Some presentations elicit emotions. They make people feel something and inspire them to take action. What do all of these presentations have in common? They are driven by emotion – and not just any emotion, but the right emotions, to the right degree.
It’s the emotional content, not the factual content, that makes the information presented in a memorable to the audience. A good communicator is able to work both their own emotions and those of the audience, as well as conjure the inherent emotional context of the subject. Using emotion as a public speaker can amplify your message – but it must be on point and not be forced. Here’s how to do it without seeming phony.
Know Your Own Emotions
While preparing your speech or presentation, take note of your own emotions as you develop the content. Do the same during your presentation; does what you say make you feel excited, happy, or intrigued? Awareness of your own emotions will help guide how you speak to those of your audience, and will overall improve your communication.
Know Your Audience’s Emotions
The audience’s emotions are the Holy Grail that presenters have been looking for. It’s a bit trickier to identify them as compared with your own; it takes skill and practice to really read a room. Firstly, before even starting on creating your content, do the research on your target audience and collect data about their feelings on the topic. Be cognizant of how your audience is responding to what you say. Watch their eyes and faces, look for whether they’re attentive or distracted, and keep tabs on their body language to get some clues about what going on in their heads.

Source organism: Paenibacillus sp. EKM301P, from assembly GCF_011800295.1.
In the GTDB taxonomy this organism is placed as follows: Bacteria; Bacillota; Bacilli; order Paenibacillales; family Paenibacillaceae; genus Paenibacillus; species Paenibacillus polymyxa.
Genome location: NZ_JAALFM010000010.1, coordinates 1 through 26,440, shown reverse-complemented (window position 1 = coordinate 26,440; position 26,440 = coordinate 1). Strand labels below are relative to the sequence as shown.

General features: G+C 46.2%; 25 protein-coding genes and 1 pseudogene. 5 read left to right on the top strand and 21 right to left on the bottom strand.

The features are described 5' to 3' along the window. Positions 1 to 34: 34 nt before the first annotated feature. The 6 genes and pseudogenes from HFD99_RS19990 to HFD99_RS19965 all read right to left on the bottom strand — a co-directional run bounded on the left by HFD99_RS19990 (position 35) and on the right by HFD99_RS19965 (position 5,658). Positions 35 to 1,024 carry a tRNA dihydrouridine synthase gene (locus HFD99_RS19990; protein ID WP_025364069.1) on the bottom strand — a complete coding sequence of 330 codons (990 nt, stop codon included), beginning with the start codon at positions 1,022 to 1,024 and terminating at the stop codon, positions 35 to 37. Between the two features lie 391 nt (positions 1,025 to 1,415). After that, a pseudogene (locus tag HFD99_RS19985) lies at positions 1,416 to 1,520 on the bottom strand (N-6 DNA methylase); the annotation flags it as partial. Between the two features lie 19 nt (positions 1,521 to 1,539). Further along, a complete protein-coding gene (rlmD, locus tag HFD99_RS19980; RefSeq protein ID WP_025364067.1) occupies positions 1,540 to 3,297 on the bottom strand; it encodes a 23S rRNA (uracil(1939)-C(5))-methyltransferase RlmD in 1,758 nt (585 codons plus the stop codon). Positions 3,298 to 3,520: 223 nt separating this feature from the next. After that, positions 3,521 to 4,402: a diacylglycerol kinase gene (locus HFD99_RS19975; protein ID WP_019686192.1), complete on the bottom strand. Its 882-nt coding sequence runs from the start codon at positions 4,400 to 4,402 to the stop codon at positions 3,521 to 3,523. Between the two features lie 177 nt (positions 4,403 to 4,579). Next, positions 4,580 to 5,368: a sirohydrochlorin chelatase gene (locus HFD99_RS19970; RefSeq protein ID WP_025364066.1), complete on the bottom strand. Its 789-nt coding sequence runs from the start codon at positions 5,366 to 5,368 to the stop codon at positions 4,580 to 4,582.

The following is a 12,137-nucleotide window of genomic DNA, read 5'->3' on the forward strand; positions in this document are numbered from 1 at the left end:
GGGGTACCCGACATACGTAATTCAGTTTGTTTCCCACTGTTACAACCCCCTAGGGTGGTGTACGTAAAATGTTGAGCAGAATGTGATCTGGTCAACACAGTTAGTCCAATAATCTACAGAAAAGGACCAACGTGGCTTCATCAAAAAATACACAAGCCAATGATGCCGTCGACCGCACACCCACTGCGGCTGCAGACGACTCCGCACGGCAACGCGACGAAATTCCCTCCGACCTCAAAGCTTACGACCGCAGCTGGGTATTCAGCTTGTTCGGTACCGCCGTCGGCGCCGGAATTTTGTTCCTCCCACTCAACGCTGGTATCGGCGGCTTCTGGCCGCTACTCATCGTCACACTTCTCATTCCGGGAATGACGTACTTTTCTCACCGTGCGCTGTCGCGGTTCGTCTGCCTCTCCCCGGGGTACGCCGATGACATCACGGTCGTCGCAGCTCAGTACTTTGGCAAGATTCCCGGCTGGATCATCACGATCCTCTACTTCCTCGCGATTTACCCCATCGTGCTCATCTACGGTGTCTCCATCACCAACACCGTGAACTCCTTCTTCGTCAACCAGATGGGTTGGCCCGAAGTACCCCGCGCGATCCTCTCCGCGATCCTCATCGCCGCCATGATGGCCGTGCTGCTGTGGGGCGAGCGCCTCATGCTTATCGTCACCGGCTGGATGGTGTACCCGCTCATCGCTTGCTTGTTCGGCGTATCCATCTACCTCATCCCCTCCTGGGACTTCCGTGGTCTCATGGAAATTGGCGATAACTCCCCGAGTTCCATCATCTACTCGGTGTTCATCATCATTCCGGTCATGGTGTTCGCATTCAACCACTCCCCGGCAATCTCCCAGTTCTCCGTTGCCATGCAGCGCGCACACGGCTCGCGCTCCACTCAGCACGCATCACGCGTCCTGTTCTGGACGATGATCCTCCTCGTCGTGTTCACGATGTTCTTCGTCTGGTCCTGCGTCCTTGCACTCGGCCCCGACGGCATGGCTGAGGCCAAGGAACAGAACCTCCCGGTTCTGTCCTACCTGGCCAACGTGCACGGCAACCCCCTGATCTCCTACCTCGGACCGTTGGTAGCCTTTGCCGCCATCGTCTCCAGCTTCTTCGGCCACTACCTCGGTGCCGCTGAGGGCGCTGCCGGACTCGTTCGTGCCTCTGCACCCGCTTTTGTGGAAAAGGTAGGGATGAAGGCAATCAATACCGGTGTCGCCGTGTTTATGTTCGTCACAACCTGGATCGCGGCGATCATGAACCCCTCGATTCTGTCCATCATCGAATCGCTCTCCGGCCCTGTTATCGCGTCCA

Identify Emotions You Need to Succeed
As preparation for knowing your audience’s emotions, identify the emotions that you want your audience to feel at the end of the speech – then target your delivery and word choice toward that. You do have some control over how your audience responds. It may not be universal throughout the entire room, but getting most of them on that level is your goal. If you don’t see them reacting the way you expected during the presentation, it’s time to switch gears.
Engage in Emotional Dialog
A well-prepared speaker won’t need to read from notecards or memorize their lines. The words will flow freely and naturally, seemingly coming from a spring of inspiration. That’s exactly what’s happening – they’re allowing themselves to be inspired by their emotions and the emotions of others. True communication and interaction is generated by “emotional listening” – paying attention to emotional cues and responding based on that input. In real life, a conversation isn’t scripted, and a presentation shouldn’t be overly planned, either.
Ask for Feedback to Get Closure
You can’t get it perfect every time – although maybe you’re an emotional intelligence genius. Assuming that you’re not, you’ll be best served by asking your audience for feedback after the presentation or speech. Emotion-based feedback that speaks directly to their feelings (such as, “How did you feel about what I said about X?” will give you insight into whether your emotional radar was spot-on or needs some retuning. Take that feedback and identify the communication tools and information you need to be a better emotional communicator.